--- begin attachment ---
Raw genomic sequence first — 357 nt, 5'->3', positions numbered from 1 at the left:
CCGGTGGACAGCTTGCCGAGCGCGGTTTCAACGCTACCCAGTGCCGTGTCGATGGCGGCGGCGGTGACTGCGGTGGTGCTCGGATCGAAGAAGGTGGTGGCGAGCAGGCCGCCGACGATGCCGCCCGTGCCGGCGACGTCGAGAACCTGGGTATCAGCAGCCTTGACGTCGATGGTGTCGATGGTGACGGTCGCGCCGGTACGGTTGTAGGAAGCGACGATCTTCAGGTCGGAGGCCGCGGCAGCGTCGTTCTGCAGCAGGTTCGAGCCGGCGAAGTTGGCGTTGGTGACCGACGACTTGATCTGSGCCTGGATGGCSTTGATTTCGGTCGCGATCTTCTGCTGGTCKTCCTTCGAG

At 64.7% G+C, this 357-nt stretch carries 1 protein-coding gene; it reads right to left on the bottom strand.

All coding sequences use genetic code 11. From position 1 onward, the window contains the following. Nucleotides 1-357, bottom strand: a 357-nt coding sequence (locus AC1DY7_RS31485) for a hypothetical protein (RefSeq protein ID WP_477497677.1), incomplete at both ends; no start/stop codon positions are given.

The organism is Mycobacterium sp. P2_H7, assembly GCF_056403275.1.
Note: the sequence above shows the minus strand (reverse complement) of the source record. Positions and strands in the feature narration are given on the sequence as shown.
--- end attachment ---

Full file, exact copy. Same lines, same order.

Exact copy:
Raw genomic sequence first — 357 nt, 5'->3', positions numbered from 1 at the left:
CCGGTGGACAGCTTGCCGAGCGCGGTTTCAACGCTACCCAGTGCCGTGTCGATGGCGGCGGCGGTGACTGCGGTGGTGCTCGGATCGAAGAAGGTGGTGGCGAGCAGGCCGCCGACGATGCCGCCCGTGCCGGCGACGTCGAGAACCTGGGTATCAGCAGCCTTGACGTCGATGGTGTCGATGGTGACGGTCGCGCCGGTACGGTTGTAGGAAGCGACGATCTTCAGGTCGGAGGCCGCGGCAGCGTCGTTCTGCAGCAGGTTCGAGCCGGCGAAGTTGGCGTTGGTGACCGACGACTTGATCTGSGCCTGGATGGCSTTGATTTCGGTCGCGATCTTCTGCTGGTCKTCCTTCGAG

At 64.7% G+C, this 357-nt stretch carries 1 protein-coding gene; it reads right to left on the bottom strand.

All coding sequences use genetic code 11. From position 1 onward, the window contains the following. Nucleotides 1-357, bottom strand: a 357-nt coding sequence (locus AC1DY7_RS31485) for a hypothetical protein (RefSeq protein ID WP_477497677.1), incomplete at both ends; no start/stop codon positions are given.

The organism is Mycobacterium sp. P2_H7, assembly GCF_056403275.1.
Note: the sequence above shows the minus strand (reverse complement) of the source record. Positions and strands in the feature narration are given on the sequence as shown.